The tangled nature of sexy and violent: Welcome to the dirty game, Halloween

Sexy Halloween costumes are evident everywhere we go, all October long. I have been inundated with commentary on these kinds of costumes, and given it myself, for years. I’m emotionally exhausted by it, so I don’t write about it anymore.
But this year, my deepest outrage, sorrow, and grief over the way we are expressing ourselves as a culture has been touched just as deeply as it was the first time I saw a “Sexy Halloween Costume” that was toddler-sized.
But this year, it’s not about the sexy costumes. Or, rather, it’s not just about the sexy costumes. It’s the violent, individual, personalized, victim costumes. It’s the Trayvon Martin and George Zimmerman costumes. It’s this Facebook post, by a former student of a teacher friend of mine.

Felt Like A Kiss

This personalization of the Halloween gore is an entirely different animal than the sexiness that has been creeping younger and younger. As offensive as that is, this takes it to a new level.
The integration of sex and violence – the making sexy of violence against women – has been around for along time and it’s getting worse. From Rhianna and Chris Brown to Pink (see below), abuse is being increasingly sexualized.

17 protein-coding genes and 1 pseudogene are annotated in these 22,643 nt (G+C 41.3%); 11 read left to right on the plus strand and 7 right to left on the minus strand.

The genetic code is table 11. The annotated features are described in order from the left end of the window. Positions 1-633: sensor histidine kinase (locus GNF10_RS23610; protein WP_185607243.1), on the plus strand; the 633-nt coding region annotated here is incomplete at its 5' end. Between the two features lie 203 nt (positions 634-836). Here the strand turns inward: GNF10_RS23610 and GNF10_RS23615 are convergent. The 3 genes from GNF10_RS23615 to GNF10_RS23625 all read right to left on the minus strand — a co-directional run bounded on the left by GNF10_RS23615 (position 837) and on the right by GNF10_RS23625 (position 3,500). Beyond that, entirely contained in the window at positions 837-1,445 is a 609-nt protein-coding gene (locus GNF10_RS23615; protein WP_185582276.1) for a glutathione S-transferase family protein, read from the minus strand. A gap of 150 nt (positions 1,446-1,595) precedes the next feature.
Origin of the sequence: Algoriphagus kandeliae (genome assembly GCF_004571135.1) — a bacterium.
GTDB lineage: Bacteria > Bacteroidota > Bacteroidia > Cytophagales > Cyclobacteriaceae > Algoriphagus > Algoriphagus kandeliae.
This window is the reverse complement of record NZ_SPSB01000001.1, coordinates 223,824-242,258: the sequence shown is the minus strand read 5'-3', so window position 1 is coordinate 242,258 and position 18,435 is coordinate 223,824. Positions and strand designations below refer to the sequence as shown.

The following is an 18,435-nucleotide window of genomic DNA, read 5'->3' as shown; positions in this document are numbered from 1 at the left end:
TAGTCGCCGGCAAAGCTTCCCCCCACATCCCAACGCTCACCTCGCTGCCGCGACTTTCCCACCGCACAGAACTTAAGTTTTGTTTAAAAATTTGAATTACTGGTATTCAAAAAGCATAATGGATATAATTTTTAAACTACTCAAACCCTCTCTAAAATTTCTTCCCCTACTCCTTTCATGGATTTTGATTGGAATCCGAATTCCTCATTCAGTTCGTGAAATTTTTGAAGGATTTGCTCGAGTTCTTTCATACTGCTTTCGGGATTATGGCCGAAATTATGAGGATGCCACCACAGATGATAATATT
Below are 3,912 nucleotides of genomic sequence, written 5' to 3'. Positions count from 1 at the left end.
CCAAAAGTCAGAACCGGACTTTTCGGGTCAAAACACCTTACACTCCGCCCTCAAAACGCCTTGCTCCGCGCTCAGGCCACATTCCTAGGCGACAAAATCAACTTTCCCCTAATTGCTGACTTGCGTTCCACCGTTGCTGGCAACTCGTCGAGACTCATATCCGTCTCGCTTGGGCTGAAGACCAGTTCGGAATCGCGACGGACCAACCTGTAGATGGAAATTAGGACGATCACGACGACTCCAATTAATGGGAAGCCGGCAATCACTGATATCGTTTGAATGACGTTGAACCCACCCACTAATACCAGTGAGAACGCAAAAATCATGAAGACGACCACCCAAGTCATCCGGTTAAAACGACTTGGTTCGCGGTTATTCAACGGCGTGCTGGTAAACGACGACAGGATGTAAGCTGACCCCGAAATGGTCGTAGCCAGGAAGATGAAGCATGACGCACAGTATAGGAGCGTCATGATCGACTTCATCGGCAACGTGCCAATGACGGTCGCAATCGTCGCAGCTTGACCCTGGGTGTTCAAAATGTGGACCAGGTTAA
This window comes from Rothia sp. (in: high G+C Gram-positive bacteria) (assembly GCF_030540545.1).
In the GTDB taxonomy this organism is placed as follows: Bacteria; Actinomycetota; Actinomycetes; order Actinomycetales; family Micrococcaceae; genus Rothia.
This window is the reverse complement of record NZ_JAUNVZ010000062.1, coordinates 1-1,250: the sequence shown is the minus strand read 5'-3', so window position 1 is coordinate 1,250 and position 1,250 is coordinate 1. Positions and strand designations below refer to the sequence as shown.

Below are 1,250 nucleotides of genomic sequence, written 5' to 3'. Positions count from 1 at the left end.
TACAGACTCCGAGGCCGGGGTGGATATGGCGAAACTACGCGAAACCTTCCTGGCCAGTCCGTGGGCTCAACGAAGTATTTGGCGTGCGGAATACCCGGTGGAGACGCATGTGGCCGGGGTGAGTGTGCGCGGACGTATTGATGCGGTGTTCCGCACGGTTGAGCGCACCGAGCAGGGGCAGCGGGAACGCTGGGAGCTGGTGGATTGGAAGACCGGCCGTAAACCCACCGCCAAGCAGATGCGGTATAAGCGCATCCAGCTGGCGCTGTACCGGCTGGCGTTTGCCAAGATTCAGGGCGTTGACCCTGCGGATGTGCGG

And now it’s Halloween’s turn to get in on it all.
Gore is one thing. Sexy zombies may be stupid and raise questions of consent (read down a bit, the relevant part is there, I promise), but the personalized and violent Halloween costumes that are starting to show up and weave into the standing sexy Halloween costumes is a new kind of assault on and education of young people.
Assault, battery, murder: these are not hilarious and funny things to trot out on a holiday. My teacher friend whose student posted the Facebook picture responded (in part) with: “Are you speaking out against domestic abuse, or saying that it makes a good costume. How many women can’t wipe off this ‘make-up’?” My friend was the first to comment on the post, so he was able to set the tone, but there were already eight or nine Likes. We need to teach our children how to recognize inappropriate humor and how to stand up to it. Because this just isn’t funny, cute, or appropriate.